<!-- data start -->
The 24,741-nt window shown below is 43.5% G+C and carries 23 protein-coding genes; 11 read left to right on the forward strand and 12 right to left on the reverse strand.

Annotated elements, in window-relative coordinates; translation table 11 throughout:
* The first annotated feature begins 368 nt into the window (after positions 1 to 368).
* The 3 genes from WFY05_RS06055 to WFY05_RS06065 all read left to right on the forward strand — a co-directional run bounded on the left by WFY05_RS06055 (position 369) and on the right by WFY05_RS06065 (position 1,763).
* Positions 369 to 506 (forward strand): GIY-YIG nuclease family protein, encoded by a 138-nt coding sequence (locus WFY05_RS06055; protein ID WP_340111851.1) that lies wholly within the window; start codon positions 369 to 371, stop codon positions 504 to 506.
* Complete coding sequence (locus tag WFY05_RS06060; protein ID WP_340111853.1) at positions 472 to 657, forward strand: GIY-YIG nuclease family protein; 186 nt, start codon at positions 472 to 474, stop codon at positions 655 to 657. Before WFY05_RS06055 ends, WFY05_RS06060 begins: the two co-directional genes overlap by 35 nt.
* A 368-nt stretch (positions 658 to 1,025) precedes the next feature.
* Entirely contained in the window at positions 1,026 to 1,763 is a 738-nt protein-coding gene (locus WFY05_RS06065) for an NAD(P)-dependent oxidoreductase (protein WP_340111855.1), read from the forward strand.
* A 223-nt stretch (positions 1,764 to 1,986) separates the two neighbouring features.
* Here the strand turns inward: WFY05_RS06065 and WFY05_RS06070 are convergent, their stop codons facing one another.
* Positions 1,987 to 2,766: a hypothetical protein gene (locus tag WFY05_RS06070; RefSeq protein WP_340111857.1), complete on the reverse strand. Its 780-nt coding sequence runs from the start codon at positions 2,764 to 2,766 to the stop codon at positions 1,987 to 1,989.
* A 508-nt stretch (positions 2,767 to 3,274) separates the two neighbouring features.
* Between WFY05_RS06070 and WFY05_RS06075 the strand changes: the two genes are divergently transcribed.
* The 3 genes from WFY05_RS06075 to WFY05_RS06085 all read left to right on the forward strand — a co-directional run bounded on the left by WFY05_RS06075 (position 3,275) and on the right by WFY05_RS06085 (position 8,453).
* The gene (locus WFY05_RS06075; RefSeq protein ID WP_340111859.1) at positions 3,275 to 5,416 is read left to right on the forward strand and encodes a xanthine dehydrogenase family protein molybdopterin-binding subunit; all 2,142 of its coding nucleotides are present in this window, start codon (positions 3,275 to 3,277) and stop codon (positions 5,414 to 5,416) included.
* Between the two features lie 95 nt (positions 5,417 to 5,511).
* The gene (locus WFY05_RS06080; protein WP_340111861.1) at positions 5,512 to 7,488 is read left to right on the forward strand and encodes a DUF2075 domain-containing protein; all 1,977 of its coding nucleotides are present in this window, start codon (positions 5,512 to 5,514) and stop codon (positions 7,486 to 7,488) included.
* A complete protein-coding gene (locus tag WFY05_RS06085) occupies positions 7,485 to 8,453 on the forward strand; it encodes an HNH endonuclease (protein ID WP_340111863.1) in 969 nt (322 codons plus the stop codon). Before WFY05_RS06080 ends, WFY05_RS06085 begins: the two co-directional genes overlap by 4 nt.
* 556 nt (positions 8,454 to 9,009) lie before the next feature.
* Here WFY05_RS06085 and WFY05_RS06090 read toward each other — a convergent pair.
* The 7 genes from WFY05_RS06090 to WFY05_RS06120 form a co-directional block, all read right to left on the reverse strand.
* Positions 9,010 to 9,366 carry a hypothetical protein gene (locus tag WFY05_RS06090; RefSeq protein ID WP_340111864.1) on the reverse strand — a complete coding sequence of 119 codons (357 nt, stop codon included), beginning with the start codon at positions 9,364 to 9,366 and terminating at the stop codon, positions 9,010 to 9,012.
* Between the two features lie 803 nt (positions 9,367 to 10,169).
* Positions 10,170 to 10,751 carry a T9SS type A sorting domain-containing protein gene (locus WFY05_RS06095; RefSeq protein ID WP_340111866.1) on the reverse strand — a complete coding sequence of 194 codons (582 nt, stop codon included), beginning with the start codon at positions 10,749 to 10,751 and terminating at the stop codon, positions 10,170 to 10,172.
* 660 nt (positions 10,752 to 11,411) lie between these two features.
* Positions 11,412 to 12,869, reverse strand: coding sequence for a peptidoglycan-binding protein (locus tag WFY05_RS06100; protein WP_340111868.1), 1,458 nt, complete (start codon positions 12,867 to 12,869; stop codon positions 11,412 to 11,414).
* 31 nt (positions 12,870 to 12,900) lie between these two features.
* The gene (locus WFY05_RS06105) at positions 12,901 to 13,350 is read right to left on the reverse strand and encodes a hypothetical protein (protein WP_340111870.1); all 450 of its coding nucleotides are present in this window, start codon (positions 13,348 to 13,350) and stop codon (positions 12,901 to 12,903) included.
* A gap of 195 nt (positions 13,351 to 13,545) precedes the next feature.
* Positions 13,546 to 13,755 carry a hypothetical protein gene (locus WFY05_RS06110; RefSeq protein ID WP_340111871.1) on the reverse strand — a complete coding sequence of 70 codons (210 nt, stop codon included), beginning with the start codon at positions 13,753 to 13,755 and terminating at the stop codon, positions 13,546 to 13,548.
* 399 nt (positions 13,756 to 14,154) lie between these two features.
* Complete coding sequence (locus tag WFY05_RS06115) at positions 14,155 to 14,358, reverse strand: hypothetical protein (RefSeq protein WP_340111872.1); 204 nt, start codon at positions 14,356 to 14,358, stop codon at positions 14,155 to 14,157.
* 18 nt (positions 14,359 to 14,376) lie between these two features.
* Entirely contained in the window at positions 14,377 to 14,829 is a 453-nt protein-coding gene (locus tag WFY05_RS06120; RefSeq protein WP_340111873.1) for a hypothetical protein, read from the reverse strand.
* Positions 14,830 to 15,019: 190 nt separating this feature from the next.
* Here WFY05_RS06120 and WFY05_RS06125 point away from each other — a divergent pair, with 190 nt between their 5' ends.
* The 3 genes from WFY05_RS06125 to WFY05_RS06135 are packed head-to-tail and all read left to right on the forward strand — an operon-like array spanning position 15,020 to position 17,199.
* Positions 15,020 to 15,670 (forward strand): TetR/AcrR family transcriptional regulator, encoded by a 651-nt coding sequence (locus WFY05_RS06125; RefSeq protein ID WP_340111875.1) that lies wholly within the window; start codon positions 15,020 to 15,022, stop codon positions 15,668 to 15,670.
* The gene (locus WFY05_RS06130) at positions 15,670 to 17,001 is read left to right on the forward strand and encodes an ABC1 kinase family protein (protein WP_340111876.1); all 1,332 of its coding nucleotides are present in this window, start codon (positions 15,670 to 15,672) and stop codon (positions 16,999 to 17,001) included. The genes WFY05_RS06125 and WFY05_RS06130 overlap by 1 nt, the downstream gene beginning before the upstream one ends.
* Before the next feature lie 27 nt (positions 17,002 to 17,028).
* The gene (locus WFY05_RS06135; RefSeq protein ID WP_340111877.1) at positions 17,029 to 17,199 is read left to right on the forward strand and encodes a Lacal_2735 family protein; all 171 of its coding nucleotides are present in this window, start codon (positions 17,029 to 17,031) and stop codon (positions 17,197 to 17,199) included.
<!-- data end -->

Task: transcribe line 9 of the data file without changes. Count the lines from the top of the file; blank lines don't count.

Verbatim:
* A 223-nt stretch (positions 1,764 to 1,986) separates the two neighbouring features.